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Images that come to life…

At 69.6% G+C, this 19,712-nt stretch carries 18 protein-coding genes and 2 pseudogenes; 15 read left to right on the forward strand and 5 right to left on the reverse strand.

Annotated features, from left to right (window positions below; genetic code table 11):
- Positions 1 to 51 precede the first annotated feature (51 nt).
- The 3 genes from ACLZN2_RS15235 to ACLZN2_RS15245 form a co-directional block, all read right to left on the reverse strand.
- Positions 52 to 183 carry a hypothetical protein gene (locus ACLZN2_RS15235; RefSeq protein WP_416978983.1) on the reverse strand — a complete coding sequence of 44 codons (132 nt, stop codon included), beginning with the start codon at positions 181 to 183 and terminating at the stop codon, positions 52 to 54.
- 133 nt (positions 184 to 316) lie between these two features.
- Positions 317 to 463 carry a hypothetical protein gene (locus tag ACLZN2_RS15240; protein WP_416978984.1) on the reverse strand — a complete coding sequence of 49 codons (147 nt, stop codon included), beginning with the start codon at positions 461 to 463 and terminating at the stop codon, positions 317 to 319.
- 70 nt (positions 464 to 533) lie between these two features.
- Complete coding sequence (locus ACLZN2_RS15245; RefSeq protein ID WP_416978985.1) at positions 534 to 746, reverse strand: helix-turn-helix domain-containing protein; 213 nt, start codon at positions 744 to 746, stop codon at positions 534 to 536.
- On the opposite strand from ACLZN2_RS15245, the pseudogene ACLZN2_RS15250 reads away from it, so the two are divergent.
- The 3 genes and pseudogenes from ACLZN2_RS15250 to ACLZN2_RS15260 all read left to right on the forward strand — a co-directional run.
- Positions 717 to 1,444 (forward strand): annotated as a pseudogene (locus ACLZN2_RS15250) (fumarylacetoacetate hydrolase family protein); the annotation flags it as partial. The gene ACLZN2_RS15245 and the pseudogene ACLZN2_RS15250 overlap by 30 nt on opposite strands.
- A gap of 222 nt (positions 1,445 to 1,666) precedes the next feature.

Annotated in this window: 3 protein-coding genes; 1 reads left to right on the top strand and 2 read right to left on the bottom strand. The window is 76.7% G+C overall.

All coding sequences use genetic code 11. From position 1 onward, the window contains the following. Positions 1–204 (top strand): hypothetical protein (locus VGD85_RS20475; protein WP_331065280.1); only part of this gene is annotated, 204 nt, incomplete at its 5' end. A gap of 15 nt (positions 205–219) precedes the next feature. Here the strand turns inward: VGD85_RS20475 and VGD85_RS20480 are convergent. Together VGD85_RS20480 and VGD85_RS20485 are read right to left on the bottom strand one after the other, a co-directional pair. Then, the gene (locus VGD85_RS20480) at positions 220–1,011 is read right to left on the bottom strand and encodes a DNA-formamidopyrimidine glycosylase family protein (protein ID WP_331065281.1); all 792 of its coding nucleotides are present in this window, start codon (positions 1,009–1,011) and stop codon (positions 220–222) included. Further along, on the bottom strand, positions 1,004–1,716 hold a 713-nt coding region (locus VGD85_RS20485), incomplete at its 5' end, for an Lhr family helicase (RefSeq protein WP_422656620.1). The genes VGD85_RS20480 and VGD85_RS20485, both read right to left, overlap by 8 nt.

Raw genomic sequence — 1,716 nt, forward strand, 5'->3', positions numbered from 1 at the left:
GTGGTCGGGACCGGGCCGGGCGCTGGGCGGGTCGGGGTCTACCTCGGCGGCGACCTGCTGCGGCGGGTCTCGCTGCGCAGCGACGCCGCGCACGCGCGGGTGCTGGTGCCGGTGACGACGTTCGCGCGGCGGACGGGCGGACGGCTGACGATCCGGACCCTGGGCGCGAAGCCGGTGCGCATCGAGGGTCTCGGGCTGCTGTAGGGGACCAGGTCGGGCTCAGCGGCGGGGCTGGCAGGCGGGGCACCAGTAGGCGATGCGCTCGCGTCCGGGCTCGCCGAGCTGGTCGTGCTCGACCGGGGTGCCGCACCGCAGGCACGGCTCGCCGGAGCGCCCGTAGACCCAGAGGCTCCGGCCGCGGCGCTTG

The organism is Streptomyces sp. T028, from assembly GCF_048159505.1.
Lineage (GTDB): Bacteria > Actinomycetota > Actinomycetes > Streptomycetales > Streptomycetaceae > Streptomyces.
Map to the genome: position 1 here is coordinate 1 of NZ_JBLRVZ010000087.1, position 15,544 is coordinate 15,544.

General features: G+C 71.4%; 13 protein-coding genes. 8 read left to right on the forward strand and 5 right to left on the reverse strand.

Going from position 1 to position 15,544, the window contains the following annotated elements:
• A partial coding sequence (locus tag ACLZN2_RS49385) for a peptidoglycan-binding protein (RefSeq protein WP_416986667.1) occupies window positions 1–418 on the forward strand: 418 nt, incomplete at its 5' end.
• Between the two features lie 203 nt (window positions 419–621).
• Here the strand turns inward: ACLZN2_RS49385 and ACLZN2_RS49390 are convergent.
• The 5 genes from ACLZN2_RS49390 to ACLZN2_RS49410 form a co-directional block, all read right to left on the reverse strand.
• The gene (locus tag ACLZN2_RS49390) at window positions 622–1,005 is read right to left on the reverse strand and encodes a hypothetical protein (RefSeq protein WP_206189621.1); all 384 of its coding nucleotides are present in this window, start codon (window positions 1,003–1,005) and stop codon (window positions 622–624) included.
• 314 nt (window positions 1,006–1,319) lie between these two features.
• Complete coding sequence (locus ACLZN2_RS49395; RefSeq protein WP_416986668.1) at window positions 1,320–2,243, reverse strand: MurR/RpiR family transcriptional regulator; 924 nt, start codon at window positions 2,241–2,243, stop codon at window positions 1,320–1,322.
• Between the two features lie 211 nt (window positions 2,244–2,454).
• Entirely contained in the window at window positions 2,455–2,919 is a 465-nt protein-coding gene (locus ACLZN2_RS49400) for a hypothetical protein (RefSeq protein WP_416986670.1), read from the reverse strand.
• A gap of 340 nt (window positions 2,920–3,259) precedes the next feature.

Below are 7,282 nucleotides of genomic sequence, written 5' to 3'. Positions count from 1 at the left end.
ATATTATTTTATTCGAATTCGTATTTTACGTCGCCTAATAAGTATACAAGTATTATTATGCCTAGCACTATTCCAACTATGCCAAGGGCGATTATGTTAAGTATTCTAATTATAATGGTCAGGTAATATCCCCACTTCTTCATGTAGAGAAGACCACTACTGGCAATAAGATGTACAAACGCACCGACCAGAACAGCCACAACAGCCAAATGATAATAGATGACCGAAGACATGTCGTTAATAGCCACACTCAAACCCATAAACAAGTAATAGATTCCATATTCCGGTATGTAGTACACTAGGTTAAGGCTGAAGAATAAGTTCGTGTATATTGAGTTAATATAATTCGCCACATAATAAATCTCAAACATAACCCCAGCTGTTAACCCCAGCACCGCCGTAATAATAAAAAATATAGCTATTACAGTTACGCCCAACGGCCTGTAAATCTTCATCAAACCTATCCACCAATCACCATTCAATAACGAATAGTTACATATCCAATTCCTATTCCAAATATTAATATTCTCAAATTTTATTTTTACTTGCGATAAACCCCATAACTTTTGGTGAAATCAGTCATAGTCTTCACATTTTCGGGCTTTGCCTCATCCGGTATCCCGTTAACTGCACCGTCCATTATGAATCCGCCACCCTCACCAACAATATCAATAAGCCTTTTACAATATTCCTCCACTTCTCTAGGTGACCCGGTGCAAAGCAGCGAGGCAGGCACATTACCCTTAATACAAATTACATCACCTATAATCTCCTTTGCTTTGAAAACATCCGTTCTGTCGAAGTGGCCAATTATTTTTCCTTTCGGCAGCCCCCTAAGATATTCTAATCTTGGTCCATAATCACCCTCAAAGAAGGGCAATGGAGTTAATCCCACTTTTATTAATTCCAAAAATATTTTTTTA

Art critic, journalist and former head editor of AMA, Clément Thibault is also a curator. He is presenting, in Paris, “Rituels, Images vivantes”: an exploration of the things handed down from magic and shamanistic thought and surviving in the work of contemporary artists.  On show at H Gallery.   Why, in 2018, would anyone set up an exhibition on the permanence of images, gestures and ideas derived from magic thought and living on in contemporary art? Firstly, because spirituality, as a whole, is experiencing a resurge in interest, echoed and sometimes initiated by artists. Western societies are on the lookout for magic again, and seeking to emerge from long centuries of all-triumphant phenomenology and the excesses of rationalism. As if there were a need to rekindle ties, sometimes awkwardly, with the inexplicable. For some time now, scientific writings have had a lot to say about modified states of consciousness and timeworn religious practices. The New Zealand parliament has recognised the Whanganui River as a living entity with its own legal identity… There are countless examples of this spiritual upsurge, nurtured by ecological stances, rethinking about humans as opposed to non-humans, and the development of non-anthropocentric materialism, supported by global networking. The second reason is because the H Gallery space and layout are well suited to such an exhibition: its two rooms separated by a corridor are like two states separated by a passageway. A layout that offers an architectural metaphor of ritual.   The effects of ritual The intention, in the first space, was to consider the way in which the iconography of ritual inspires artists, before examining the idea of living images. The fact that an image plays with its referent, and cultivates a type of haziness with it, is a classic basis of all magic thought, as...